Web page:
Nestlé struggles to win over baby formula critics

Growing-up milk, specially-formulated for older infants, generated the majority of sales growth in the milk formula business in 2018 according to Euromonitor. 123rf.com

For Nestlé, the Swiss food and beverage giant, diversifying its formula milk offerings harbours great promise. But industry critics are sceptical.

This content was published on January 10, 2020 - 11:00

Weeks into his life, Lindsay Beeson’s son developed a rash, had blood in his nappies and suffered from diarrhoea and vomiting. Doctors determined he was allergic to cow milk.

Beeson, like countless other mothers in her situation, eliminated milk in her own diet and supplemented her breastmilk with hypoallergenic infant formula. When her son turned one, he moved on to a specially formulated milk for toddlers with allergies.

“I knew that with this he was getting the right balance of protein, fat and vitamins, just like cow’s milk,” she told swissinfo.ch. “And my son liked the taste.”

For big nutrition conglomerates like Nestlé, products like these, targeted at older babies with allergies, special dietary needs or simply picky eaters, are the next frontier in infant nutrition offerings.

“We want to address all babies, not just formula-fed babies,” Thierry Philardeau, Nestle’s head of nutrition, told a group of reporters at the company’s R&D operations in Lausanne. “All stages, all babies and all mums.”

In practical terms, the strategy is about filling nutritional gaps for mothers and babies whether they are exclusively formula-fed, breastfed, or a mix of both. While still focused on premature babies and those with specific medical needs, the Swiss multinational has been boosting R&D investment in the six-months-plus stage when breastmilk alone is no longer enough to meet a child’s nutritional needs.

Dividing lines

What Nestlé does affects the health of millions of children. More than 150 years after Henri Nestlé developed Farine Lactée, an infant cereal to help undernourished babies, Nestlé is the largest infant formula company in the world, capturing a fifth of the market, followed by Danone.

After rising breastfeeding rates in the past few decades cut into infant formula profits, the milk formula business is now booming. This is thanks in large part to growing-up milk, which generated the majority of global sales growth in 2018, according to Euromonitor.

Supermarkets in many parts of the world are now stocked with a range of powders and ready-made milk products and substitutes for children over one year.

But not everyone is happy about these products.

Some industry critics like Patti Rundall are crying foul. Rundall has been the policy director at Baby Milk Action since the 1980s, leading some of the biggest legal challenges against Nestlé’s formula business.  

“Nestlé and Danone are leading the push for formulas and growing-up milks for children from 6 to 36 months and even upwards to nine years old,” she said. “They use the same branding as infant formula or very similar, so parents then see the logos for infant formula and think this is a whole trajectory.”

She believes the new product formulations are simply a marketing ploy. “All the follow-on formulas and the growing-up milks and junior milks, they're just not necessary,” Rundall told swissinfo.ch.

“They should come off the market. But the market has become so huge, no one wants to do that, and they know it gets around the code.”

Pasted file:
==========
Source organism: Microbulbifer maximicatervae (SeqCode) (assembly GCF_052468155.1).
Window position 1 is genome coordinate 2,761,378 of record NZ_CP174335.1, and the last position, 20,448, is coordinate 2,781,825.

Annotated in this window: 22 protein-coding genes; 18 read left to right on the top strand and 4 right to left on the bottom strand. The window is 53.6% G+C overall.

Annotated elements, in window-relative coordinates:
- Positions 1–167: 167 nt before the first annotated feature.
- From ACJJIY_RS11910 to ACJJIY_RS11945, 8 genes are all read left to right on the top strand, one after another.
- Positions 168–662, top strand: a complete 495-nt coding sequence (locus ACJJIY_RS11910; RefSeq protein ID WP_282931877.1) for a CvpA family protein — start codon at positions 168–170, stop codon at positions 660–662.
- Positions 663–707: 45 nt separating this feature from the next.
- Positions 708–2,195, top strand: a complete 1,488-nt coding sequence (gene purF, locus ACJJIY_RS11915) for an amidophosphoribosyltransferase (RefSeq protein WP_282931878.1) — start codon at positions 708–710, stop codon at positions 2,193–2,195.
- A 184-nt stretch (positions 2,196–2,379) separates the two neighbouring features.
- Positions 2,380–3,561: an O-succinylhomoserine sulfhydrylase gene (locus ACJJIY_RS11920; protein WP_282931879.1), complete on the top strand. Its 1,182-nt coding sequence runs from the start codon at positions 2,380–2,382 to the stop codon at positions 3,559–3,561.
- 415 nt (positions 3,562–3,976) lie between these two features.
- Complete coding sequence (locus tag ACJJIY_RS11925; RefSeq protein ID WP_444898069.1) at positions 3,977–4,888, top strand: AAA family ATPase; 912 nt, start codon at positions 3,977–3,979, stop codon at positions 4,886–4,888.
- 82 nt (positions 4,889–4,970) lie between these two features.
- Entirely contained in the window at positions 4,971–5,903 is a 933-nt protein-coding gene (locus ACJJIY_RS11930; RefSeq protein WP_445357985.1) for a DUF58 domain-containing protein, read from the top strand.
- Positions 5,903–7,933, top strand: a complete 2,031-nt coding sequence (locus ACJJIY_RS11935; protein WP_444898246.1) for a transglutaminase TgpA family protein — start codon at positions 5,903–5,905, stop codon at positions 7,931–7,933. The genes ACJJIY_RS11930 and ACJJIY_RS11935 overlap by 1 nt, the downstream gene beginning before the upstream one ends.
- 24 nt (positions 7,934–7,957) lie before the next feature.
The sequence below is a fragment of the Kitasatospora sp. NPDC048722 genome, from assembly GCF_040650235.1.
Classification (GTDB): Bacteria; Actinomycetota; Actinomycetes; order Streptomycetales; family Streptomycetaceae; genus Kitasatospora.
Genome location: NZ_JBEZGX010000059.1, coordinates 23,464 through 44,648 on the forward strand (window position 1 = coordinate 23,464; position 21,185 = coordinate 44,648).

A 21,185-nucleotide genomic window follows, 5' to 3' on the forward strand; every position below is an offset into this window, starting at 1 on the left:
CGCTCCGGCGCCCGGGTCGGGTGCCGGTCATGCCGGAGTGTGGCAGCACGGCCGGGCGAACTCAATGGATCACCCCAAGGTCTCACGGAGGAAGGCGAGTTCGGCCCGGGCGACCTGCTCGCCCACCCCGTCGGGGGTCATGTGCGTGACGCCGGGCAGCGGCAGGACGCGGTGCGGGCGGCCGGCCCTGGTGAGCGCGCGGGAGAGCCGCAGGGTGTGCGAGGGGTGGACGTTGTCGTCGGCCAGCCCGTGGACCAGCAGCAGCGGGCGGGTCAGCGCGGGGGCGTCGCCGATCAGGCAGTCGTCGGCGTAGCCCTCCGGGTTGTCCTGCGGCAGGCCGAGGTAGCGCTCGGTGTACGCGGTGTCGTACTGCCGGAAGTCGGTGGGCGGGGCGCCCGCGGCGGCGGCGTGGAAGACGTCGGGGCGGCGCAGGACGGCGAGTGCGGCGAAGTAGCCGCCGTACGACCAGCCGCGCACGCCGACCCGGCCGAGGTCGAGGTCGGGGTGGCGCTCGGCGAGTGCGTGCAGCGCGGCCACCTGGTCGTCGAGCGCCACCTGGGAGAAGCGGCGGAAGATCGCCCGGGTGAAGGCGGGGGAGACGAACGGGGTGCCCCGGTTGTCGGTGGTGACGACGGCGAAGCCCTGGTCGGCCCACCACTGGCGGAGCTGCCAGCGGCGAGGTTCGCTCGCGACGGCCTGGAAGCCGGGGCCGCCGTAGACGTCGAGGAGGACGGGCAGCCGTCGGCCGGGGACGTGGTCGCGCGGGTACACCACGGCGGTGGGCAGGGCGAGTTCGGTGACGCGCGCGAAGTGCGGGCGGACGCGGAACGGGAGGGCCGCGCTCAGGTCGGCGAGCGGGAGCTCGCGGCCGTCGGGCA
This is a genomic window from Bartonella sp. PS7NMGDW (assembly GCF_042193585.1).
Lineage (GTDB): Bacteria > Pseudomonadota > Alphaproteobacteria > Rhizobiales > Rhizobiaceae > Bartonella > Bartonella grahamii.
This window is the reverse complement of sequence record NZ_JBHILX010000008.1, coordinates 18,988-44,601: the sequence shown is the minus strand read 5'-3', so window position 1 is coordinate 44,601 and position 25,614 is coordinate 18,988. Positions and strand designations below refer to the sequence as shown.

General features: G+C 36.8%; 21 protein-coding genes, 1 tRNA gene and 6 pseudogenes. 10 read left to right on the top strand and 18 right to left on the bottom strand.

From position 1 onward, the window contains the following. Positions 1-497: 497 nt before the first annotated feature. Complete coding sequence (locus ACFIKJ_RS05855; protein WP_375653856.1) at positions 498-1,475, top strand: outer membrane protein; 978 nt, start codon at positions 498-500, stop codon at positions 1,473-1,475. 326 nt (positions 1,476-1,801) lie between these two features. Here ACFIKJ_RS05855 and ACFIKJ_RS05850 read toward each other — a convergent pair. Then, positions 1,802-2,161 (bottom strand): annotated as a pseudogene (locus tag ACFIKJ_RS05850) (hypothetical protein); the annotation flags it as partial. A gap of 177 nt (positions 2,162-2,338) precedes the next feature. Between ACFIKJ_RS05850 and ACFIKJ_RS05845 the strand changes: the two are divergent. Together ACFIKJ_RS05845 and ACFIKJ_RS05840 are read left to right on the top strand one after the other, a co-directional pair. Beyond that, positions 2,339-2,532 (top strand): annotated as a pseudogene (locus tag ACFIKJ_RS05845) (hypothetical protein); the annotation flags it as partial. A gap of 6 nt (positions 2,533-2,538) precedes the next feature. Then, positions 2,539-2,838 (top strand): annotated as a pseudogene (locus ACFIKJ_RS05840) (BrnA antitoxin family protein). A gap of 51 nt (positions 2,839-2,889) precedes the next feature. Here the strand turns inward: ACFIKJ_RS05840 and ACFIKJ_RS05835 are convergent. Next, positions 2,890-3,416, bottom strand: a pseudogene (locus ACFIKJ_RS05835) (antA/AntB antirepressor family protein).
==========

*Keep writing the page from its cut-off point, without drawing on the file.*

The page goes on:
She is referring to the International Code of Marketing of Breastmilk Substitutes from 1981 that set the standard for responsible marketing practices, including limits on public advertising, sponsorships and free samples of baby formula.

Its core message is that exclusive breastfeeding until six months is the best, something that both big companies like Nestlé and its critics agree on. Divisions emerge at the stage when other food and beverages can be introduced at around six months or later in life.

This period can be particularly confusing for parents as they often receive contradicting information from formula manufacturers, doctors and sceptics about what they should be feeding their children.

Some scientific studies argue that what has been labelled “growing-up milk” for children between one and three years of age is not necessary but can compensate for nutritional deficiencies, particularly in cases of bad dietary habits or when certain nutrients are unavailable in local foods. 

Industry nudge

The criticism of Nestlé is not out of nowhere. It’s been four decades since campaigners accused Nestlé of using aggressive marketing tactics that led mothers to abandon breastfeeding in favour of formula. The ensuing widespread boycott of Nestlé led to major changes in the marketing practices by big companies.

+ Read more about the infant milk scandal

Despite this, marketing continues to affect mothers’ choices. Catherine Watt from the Geneva chapter of La Leche League, a breastfeeding support group, says many women stop breastfeeding earlier than they would like.

Global standards on infant nutrition

The World Health Organization recommends that infants start breastfeeding within one hour of life, are exclusively breastfed for six months, with timely introduction of adequate, safe and properly fed complementary foods while continuing breastfeeding for up to two years of age or beyond.

The International Code on the Marketing of Breastmilk Substitutes was published in 1981 and sets the standard for responsible practices by infant formula markers and distributors.

In 2016, the WHO released guidance on the inappropriate promotion of infant foods where it clarified that breastmilk substitutes include any milks specifically marketed for children up to 3 years of age and therefore subject to the same restrictions as those for babies 6 months of age and younger.